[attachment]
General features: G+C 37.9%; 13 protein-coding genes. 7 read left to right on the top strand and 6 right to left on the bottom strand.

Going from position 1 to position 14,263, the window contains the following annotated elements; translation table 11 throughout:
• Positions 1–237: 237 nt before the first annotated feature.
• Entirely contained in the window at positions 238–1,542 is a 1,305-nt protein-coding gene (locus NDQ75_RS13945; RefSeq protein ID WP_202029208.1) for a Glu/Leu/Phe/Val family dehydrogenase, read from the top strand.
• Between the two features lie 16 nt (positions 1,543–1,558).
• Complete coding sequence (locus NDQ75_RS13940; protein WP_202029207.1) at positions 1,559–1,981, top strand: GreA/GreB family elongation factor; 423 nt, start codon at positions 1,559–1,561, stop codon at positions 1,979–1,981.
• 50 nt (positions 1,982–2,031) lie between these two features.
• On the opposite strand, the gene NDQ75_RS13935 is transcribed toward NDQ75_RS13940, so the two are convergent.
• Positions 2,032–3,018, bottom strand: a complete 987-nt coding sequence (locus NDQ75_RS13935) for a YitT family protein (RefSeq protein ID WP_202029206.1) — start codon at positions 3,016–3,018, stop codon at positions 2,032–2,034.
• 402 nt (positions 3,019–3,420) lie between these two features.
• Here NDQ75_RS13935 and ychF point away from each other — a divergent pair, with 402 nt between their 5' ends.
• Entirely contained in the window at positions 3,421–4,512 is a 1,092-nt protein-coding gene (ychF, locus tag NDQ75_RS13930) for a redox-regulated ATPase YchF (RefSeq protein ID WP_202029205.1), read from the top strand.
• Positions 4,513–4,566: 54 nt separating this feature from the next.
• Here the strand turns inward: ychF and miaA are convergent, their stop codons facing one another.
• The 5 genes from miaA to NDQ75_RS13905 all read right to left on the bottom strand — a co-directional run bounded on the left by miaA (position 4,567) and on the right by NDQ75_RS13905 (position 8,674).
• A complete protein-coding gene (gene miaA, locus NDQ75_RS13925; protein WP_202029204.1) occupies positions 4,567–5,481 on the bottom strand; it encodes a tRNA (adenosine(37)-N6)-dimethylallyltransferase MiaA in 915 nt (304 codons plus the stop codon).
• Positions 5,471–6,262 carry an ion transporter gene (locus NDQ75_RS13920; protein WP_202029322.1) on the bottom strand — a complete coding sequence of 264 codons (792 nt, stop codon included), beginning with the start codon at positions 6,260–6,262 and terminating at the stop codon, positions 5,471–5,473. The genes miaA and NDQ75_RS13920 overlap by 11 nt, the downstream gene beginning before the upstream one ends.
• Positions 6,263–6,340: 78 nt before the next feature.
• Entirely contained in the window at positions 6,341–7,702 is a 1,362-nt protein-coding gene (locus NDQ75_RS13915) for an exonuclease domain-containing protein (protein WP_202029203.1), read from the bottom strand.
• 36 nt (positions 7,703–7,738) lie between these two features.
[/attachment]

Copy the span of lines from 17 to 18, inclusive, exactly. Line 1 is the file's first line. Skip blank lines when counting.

• Positions 5,471–6,262 carry an ion transporter gene (locus NDQ75_RS13920; protein WP_202029322.1) on the bottom strand — a complete coding sequence of 264 codons (792 nt, stop codon included), beginning with the start codon at positions 6,260–6,262 and terminating at the stop codon, positions 5,471–5,473. The genes miaA and NDQ75_RS13920 overlap by 11 nt, the downstream gene beginning before the upstream one ends.
• Positions 6,263–6,340: 78 nt before the next feature.